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Squirrel Control
 

Squirrel Control—An Oxymoron?

Plants & Gardens News Volume 15, Number 4 |

by Niall Dunne

One pleasant evening last spring, I was strolling through Brooklyn Botanic Garden with a group of fellow students in a plant ID class. We were joyfully weaving among planting beds, differentiating between pigsqueaks and cowslips when, suddenly, everybody froze in front of a large weeping willow. It wasn't so much the tree's enchantingly droopy habit that caught our attention as the spectacle of a red-tailed hawk fifteen feet above us in the branches.

With its steely talons and beak, the bird held and unceremoniously picked through the remains of a small, bushy-tailed rodent. The dead critter was an eastern gray squirrel, occasional nemesis of many urban and suburban gardeners. Some folks in our group were visibly elated.

Perhaps they were remembering all the squirrel crimes that had gone unpunished in their gardens over the years—the excavated bulbs, hijacked fruits and vegetables, decapitated flowers, and raided bird feeders. Or maybe they were just enjoying the rare sight of a magnificent bird of prey in action. Either way, they looked ready to spoon-feed squirrels up the tree all night long.

Hot Pepper & Wolf Pee

Gardeners have a special relationship with squirrels, especially during the months of winter and early spring, when nuts and berries are scarce and squirrel scavenging around—and even in—the home intensifies. With every squirrel-sized bite out of a prized crocus, our tolerance for their acrobatic antics is put to the test.

Animals and birds are a major component of the BBG experience. Not surprisingly, squirrel control is minimal here. "One year we laid a metal mesh down in the Magnolia Plaza beds after fall planting," says gardener Cynthia Giancaspro, "because a particularly voracious squirrel was eating all the tulips—and I mean all the tulips. But that was unusual. Normally, we let them have whatever they want."

BBG's Gardener's Resource Center encourages acceptance of squirrels as members of the wildlife community. "When someone calls me about a squirrel problem in their yard," says Joan McDonald, Assistant Manager of the GRC, "I tell them about Teddy, the first squirrel I knew and loved and welcomed into the family. Every day Teddy would come to my porch and hang out. Teddy had a real fondness for Georgia pecans. And as long as I kept him well fed, he didn't go near any of my plants."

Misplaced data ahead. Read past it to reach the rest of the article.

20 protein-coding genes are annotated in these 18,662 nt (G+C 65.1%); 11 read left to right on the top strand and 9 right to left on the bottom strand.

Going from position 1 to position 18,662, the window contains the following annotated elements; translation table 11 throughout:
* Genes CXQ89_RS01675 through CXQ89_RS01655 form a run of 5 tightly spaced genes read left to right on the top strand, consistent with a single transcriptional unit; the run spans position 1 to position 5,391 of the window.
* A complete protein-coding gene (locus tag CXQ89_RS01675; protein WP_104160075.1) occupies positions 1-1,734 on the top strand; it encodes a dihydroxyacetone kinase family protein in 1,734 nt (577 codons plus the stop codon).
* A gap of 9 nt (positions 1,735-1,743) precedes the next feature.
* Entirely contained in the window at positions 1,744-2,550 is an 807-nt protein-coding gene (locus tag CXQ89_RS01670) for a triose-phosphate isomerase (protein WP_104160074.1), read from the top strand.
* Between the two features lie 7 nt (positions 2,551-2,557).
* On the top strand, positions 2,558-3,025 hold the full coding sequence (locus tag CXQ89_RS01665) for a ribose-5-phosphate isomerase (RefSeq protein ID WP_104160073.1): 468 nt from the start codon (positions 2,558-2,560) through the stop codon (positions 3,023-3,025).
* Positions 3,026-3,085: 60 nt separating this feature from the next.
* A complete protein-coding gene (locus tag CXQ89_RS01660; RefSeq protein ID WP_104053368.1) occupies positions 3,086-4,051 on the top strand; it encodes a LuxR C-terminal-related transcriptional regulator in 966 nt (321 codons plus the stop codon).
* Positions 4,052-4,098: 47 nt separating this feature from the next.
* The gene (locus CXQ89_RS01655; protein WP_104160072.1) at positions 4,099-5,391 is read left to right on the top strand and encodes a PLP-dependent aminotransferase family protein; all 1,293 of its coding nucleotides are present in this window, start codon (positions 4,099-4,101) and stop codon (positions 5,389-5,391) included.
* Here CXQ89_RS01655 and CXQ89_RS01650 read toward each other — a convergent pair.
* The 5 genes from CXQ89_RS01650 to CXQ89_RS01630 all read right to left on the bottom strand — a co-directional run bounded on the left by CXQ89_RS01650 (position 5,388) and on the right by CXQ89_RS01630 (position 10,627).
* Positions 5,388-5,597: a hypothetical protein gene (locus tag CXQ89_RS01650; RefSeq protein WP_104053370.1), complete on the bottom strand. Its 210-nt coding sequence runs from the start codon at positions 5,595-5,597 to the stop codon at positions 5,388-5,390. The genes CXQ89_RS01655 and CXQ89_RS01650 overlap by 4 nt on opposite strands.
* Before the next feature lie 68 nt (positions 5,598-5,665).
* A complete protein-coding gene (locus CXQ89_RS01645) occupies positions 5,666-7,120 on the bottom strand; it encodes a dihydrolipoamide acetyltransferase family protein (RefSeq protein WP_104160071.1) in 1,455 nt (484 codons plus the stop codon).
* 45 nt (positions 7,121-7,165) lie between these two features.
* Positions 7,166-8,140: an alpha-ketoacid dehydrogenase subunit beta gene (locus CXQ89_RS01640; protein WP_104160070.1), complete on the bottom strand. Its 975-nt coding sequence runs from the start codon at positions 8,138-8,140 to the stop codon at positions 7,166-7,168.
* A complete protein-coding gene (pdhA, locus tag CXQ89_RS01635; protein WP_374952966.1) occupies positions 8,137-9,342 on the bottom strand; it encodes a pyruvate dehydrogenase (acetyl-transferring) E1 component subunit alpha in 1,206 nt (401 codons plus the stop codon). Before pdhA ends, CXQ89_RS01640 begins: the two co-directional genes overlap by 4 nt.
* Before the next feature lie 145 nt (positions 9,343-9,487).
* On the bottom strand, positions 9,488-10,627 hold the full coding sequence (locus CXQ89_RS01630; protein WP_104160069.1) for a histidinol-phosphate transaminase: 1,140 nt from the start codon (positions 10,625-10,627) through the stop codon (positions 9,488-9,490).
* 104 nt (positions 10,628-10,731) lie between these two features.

"Squirrels are loners and quite territorial," continues Joan, "so feeding them shouldn't lead to an infestation. If callers are not entirely convinced by this argument, I then proceed through the long list of known options for squirrel control in the garden—the hot pepper wax, the chicken wire, the gizmos, the wolf pee. If I'm asked about their relative effectiveness, I say what everyone else here at the GRC says: they work and they don't work."

Furry Friend or Foe?

As responsible stewards of nature, we gardeners are pretty good at shrugging off the actions of offending squirrels. But sometimes our patience flags, and we become paranoid, seeing patterns of malevolence in their random foraging. We may even begin to suspect that anxiety and ambivalence about these particular small mammals is fundamental to the Human Condition—and that it's just a matter of time before DNA scientists isolate the gene.

Of course, this is just bad science. And there's plenty of that going around. "My favorite squirrel story," says BBG Director of Horticulture Jackie Fazio, "is the one about the teacher who was guiding her class through BBG and who stopped to watch a squirrel taking nesting material up a tree. She had the children all enthusiastic about the process, and then the next thing I hear her say is ‘So that's where the squirrel lays her eggs'. Ah yes, environmental education at its best!"

Squirrels do build winter nests or "dreys" in trees, lining them with fur for insulation (they also build "dens" in tree cavities), but they certainly don't fill them full of eggs. Squirrels are mammals—within the order Rodentia, hence the rodent moniker—and so give birth to live young, usually in litters of three or four.

Mating season for squirrels is winter and early spring. (Their gestation period is usually only about five or six weeks). This adds an extra urgency to their feeding habits. What to us sometimes seems like greed and gluttony may actually be "labors of love" for squirrels. But why aren't they laboring in the wild instead of in our gourmet vegetable patches? The consensus is that it probably has more to do with our clear-cutting their arboreal homes than with squirrels developing a taste for haute cuisine.

If that doesn't win you over to their side, keep in mind that squirrels are gardeners, too! Sort of. "Because they bury nuts and then often forget where they put them, squirrels are very effective agents of reforestation," says University of Richmond biologist and squirrel expert Dr. Peter Smallwood. "But they provide other valuable ecosystem services, too. For instance, they make a tasty meal for predators like foxes, raccoons, and red-tailed hawks."


 


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